What T34s Have You Owned?
My second T34 was a White 1964 Coupe #0 410 467 that was coincidentally built the day after my first one. A surfer in Ocean Beach CA begged me to buy it for $700 so he could make his rent payment. It was originally owned by a member of the Los Angeles Philharmonic Orchestra. I had it painted Black so the kids called it "Blackie" and it was my daily driver for seven years. It was sold to a Texas guy to raise a down-payment for our first home.
My third T34 was a Sea Blue 1962 Coupe #0 058 894 that had lost its storage space and was unfinished. In 1991 I traded it for a 1965 T14 KG Coupe I had. After 5 years of resto work it was sold to a Texas owner.
My fourth T34 was "Old Man", a Ruby Red 1962 Coupe #0 007 300 that was discovered in Reno Nevada USA. I paid $800 delivered and it was in poor condition but at the time it was the world's oldest T34, built 07 December 1961. After four years of finding the early parts we gave it away to a Baja California friend who promised to restore it (which he did).
My fifth T34 was a beautiful unrestored 88K-mile Sea Blue & White 1965 Coupe #345 167 134 purchased from Roger Bourke in 1998 for $5850. It was featured in VW Trends (1999) & Vochomania (2000) and was an incredibly well-preserved T34. Unfortunately it was destroyed in a 70mph roll-over freeway crash in August 2000 but it gave its life to save mine.
#0 001 776 "Ruby"
#0 001 200 "Ami"
You Have Two of the Oldest T34s Now, Tell Us About These
In 1999 I found an extremely early 1962 #0 001 776 in the high desert of Los Angeles California. It had been parked in 1972 but was complete. Built on 14 Nov 1961 made it the sixth oldest T34 & the 37th T34 built. I'd always dreamed of driving a T34 Cabriolet so I decided to build one based on the 1961 Frankfurt Auto Show prototype. I had the roof removed & the chassis reinforced to support the open body. It took a year to complete the restoration. Twenty years later I was fortunate to have Pedro Sainz create an authentic interior for it in 2020. Her name is Ruby and she's been my mistress & favorite T34 I've owned. She's an ambassador for the T34 marque, introducing VW enthusiasts to the beauty of the T34 design.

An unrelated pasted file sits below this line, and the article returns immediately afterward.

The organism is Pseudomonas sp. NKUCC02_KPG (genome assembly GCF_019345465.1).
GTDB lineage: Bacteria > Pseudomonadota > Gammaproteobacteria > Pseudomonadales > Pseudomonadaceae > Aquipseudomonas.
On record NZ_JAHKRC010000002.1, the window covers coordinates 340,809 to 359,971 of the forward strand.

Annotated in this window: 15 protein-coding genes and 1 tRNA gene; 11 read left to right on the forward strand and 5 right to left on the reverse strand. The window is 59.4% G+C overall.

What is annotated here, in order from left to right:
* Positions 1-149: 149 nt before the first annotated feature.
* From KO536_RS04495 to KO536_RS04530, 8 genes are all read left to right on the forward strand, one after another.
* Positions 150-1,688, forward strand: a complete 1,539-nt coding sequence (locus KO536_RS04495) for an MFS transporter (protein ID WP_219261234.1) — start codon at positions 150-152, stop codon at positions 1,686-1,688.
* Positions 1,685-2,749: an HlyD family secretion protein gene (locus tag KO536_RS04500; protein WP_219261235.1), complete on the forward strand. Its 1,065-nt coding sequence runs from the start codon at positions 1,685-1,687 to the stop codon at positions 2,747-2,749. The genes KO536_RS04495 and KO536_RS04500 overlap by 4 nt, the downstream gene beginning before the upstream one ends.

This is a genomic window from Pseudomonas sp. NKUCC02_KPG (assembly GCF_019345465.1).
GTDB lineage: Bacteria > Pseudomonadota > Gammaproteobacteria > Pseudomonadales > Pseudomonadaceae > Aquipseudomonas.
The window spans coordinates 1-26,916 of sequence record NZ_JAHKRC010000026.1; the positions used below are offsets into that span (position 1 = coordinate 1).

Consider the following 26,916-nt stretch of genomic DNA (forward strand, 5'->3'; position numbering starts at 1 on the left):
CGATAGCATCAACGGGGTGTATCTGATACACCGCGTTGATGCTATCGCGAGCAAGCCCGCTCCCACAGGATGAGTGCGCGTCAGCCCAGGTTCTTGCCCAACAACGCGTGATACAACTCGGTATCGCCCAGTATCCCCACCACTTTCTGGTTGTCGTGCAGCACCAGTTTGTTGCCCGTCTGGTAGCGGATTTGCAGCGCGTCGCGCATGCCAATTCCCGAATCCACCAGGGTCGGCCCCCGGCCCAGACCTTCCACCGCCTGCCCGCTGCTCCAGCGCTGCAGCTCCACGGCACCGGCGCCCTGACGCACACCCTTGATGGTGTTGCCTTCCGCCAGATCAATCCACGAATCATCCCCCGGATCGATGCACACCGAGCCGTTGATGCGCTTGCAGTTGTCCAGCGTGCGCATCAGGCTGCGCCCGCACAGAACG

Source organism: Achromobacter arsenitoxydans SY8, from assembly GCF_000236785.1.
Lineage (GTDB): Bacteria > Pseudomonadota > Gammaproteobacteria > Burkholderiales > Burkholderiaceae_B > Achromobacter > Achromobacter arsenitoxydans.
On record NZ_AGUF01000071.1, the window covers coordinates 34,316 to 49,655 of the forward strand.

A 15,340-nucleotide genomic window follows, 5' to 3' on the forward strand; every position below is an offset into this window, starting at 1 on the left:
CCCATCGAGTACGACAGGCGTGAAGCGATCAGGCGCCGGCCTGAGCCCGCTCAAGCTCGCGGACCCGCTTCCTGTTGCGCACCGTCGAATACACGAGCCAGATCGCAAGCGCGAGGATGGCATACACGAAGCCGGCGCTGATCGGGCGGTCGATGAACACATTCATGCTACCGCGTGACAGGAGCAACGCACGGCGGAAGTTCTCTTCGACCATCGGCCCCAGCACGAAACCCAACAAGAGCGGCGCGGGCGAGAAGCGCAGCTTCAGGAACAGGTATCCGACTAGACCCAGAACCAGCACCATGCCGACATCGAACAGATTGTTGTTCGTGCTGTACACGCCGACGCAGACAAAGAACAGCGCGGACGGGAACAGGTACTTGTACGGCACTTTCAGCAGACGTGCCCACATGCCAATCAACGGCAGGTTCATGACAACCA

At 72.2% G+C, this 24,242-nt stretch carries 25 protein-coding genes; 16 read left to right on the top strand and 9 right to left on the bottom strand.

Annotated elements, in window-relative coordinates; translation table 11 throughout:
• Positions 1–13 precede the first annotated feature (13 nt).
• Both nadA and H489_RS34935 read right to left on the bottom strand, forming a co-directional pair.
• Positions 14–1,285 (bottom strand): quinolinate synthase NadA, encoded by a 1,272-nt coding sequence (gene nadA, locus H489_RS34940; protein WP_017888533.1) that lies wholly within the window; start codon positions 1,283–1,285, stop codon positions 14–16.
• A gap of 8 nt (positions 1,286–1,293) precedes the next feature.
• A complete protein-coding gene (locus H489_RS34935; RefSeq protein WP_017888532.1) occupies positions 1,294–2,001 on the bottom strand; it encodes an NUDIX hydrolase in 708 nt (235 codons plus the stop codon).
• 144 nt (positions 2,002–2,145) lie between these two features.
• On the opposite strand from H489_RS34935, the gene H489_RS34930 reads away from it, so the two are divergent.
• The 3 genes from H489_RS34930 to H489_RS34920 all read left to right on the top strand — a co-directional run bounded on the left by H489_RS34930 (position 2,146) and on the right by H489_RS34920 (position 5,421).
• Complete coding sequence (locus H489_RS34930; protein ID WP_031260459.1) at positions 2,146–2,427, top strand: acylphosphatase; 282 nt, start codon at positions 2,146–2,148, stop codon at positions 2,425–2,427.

In 2016 I bought another extremely early 1962 Coupe #0 001 200, the world's oldest known T34. It is the 11th T34 built and was likely built on 06 Nov 1961. First discovered in Arizona in 2007 by Tim Miller, I worked with him for almost a decade to find parts until he gave up & offered it to me to restore. The 45hp 1500cc 6V engine was rebuilt by Ron Smith in 2019. After four years of collecting parts, the bodywork phase began in 2020, restored in Sea Blue & Blue-White by Francisco. Pedro Sainz created the blue cloth & Ice Blue interior.
Tell Us About One of the Rarest T34s, Your RHD Electric Sunroof
There are only 18 RHD Electric Sunroof model 346 cars known. I'd always wanted to own one and in 2002 I found a 1965 in England. It took me two years to convince the owner to sell it to me but with Andy Holmes' help I was finally successful. It cost me $6400 and took a couple months to ship from England to Southern California. This 1965 is the second oldest Electric Sunroof existing today. It was originally sold to South Africa and lived there through 1999.
It has taken a long time to get it completed due to various issues, a divorce, & relocations. The body was restored in 2005-09 by Chemo Ordaz. The engine was restored in 2018 & chassis in 2019. The body was painted Cherry Red with a Black roof. Interior will be Parchment.